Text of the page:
With the NHL Entry Draft looming, Madhouse Enforcer is looking to prepare fans by not only looking at some of the best players that could be available when the Chicago Blackhawks go on the clock, but also at some of the best decisions that the team has made during their history at the draft.
Today we continue our countdown of the Top 10 Blackhawks draft picks of all time, and we will be profiling one of the best defensive forwards in Blackhawks history, as Troy Murray checks in at number six on our list.
Murray, selected in the third round of the 1980 NHL Entry Draft, played in 688 career games for the Blackhawks, scoring 197 goals and dishing out 291 assists over that stretch. He finished in the top-10 of Selke Award voting on three different occasions, and he eclipsed the 20-goal plateau in five straight seasons for the Blackhawks.
Toward the end of his career, Murray ended up bouncing around to a few different teams, playing for the Winnipeg Jets, Ottawa Senators, Pittsburgh Penguins, and Colorado Avalanche before hanging up his skates after the Avalanche won the Stanley Cup in 1996.
Undoubtedly Murray’s defining season was the 1985-86 campaign with the Blackhawks. That year, he played in a career high 80 games, scoring 45 goals and dishing out 54 assists, both of which were career highs. He finished in the top-10 in Hart Trophy voting, and he was awarded the Selke as the league’s top defensive forward. Unfortunately, he only played in two games during the postseason as the Hawks were swept by the Toronto Maple Leafs.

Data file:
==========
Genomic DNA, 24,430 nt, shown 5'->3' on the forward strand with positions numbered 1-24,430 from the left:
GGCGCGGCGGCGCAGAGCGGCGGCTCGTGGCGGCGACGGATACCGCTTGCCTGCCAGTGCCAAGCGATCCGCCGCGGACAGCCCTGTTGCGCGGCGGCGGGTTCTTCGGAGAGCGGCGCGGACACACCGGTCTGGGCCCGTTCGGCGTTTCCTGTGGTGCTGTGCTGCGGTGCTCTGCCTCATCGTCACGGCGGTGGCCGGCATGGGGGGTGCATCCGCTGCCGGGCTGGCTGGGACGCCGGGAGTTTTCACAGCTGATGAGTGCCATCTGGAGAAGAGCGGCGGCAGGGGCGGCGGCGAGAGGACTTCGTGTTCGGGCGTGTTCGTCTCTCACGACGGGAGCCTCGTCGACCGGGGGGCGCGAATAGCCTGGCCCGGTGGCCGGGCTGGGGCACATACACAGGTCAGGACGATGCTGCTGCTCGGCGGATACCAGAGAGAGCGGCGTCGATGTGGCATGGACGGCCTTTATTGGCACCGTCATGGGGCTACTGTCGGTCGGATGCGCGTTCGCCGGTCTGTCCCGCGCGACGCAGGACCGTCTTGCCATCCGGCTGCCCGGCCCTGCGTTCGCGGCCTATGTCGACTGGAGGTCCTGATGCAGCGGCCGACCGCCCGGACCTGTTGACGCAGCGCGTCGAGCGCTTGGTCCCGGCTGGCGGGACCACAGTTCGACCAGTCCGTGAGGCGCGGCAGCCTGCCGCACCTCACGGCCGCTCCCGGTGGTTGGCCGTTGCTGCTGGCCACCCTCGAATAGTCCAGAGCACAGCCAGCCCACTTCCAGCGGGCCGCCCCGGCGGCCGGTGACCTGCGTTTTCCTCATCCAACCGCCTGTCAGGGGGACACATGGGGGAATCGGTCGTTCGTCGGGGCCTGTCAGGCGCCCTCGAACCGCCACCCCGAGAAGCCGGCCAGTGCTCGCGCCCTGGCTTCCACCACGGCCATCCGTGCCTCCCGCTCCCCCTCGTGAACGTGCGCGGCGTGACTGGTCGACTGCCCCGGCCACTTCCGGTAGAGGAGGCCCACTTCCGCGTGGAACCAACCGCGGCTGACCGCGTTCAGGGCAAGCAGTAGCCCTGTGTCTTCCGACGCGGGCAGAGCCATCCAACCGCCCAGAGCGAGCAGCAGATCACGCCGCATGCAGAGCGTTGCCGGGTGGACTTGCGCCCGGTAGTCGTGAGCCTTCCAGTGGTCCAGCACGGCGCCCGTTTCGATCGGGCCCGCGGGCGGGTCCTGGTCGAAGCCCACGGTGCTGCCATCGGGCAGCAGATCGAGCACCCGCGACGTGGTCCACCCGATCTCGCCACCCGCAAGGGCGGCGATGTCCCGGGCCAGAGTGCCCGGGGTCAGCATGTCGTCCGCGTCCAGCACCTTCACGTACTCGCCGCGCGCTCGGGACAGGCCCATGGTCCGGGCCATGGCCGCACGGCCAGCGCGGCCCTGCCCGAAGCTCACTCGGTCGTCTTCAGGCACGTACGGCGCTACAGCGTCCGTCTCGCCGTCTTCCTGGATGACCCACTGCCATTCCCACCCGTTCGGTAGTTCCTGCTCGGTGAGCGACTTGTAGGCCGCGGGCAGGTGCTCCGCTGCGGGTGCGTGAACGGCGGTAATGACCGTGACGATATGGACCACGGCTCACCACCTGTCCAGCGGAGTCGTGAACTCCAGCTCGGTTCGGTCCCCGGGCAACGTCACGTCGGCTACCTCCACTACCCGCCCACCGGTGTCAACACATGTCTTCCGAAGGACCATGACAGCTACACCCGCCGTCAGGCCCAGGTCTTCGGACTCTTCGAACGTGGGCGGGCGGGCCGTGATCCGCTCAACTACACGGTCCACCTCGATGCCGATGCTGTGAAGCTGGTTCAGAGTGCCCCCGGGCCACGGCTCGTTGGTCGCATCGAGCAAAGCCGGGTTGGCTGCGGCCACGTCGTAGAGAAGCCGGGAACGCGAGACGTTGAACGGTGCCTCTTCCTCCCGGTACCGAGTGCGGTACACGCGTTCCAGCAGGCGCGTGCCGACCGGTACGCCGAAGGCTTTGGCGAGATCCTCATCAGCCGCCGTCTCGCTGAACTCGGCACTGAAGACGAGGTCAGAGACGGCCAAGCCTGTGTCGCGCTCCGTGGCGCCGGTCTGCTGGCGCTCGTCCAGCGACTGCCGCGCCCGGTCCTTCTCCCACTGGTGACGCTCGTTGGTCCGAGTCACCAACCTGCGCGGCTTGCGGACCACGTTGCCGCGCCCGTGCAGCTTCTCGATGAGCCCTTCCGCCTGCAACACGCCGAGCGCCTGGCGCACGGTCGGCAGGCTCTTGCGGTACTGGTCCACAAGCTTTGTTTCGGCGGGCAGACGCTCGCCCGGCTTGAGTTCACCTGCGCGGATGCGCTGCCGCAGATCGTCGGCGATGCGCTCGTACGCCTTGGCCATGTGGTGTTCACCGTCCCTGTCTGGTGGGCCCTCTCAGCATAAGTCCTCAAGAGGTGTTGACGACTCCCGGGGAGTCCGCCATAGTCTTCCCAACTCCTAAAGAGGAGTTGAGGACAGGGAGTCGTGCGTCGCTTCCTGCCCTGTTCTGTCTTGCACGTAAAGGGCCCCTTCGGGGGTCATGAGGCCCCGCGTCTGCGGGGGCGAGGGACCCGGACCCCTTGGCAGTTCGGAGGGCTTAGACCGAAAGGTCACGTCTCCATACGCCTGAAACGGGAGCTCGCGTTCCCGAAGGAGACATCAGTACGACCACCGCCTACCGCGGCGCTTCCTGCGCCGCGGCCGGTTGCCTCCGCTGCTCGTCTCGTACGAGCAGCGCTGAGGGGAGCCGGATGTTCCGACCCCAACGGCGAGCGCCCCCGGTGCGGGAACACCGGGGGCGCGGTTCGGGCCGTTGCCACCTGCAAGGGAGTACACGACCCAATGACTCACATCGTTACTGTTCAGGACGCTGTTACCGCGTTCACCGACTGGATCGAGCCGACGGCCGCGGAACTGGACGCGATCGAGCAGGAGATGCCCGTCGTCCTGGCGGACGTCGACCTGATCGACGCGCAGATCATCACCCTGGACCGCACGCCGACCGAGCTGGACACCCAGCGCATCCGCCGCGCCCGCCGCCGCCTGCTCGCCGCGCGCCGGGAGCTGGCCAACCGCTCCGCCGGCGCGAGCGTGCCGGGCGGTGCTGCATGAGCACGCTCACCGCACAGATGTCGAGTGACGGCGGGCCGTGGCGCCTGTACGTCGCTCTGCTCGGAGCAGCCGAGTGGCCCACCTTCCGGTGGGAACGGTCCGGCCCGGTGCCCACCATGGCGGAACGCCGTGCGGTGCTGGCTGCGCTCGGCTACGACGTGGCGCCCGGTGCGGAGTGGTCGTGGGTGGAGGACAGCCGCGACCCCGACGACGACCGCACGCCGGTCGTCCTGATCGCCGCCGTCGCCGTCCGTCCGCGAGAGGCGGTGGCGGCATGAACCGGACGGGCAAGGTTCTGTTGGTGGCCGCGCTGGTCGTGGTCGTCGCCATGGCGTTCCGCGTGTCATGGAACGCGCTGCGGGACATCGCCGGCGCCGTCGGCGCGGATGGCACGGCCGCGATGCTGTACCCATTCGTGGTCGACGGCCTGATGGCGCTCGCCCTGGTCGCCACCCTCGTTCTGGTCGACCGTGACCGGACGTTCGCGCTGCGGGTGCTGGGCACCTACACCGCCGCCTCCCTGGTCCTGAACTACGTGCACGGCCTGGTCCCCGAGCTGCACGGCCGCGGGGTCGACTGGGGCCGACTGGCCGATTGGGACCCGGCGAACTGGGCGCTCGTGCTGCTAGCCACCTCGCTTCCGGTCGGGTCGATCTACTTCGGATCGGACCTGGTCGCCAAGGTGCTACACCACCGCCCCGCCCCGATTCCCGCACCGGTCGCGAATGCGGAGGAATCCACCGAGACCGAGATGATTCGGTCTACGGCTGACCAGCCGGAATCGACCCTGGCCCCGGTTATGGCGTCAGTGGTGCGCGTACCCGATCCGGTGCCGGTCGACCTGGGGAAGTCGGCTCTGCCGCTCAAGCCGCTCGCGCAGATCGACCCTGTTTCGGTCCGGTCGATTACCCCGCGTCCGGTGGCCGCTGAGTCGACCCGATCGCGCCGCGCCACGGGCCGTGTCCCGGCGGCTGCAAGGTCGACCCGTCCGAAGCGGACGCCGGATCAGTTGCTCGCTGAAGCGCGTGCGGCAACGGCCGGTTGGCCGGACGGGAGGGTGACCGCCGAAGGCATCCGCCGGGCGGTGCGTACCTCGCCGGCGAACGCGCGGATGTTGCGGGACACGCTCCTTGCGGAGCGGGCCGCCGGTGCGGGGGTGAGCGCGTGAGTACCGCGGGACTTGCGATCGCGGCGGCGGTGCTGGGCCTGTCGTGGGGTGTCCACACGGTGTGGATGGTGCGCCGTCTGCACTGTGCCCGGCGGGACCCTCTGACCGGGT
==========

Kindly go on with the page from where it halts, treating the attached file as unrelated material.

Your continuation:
Murray did bounce back the next year with a solid 28 goals and 43 assists, but his offensive numbers began to tail off. His defensive prowess remained unchanged however, and he ultimately finished his career with a plus-49 rating and 584 career points.
Currently, Murray provides color commentary for Blackhawks radio broadcasts, working alongside John Wiedeman in the booth.
While some fans may be screaming foul that Murray was put ahead of Patrick Kane in our rankings, our reasoning was simple: we put a big emphasis on the value that a team gets out of a pick, and a high-quality two-way player taken in the third round is a big selling point. Murray wasn’t expected to be a star in Chicago, but in 12 seasons with the team, he was critical to them in numerous ways. He is definitely deserving of his spot on the countdown.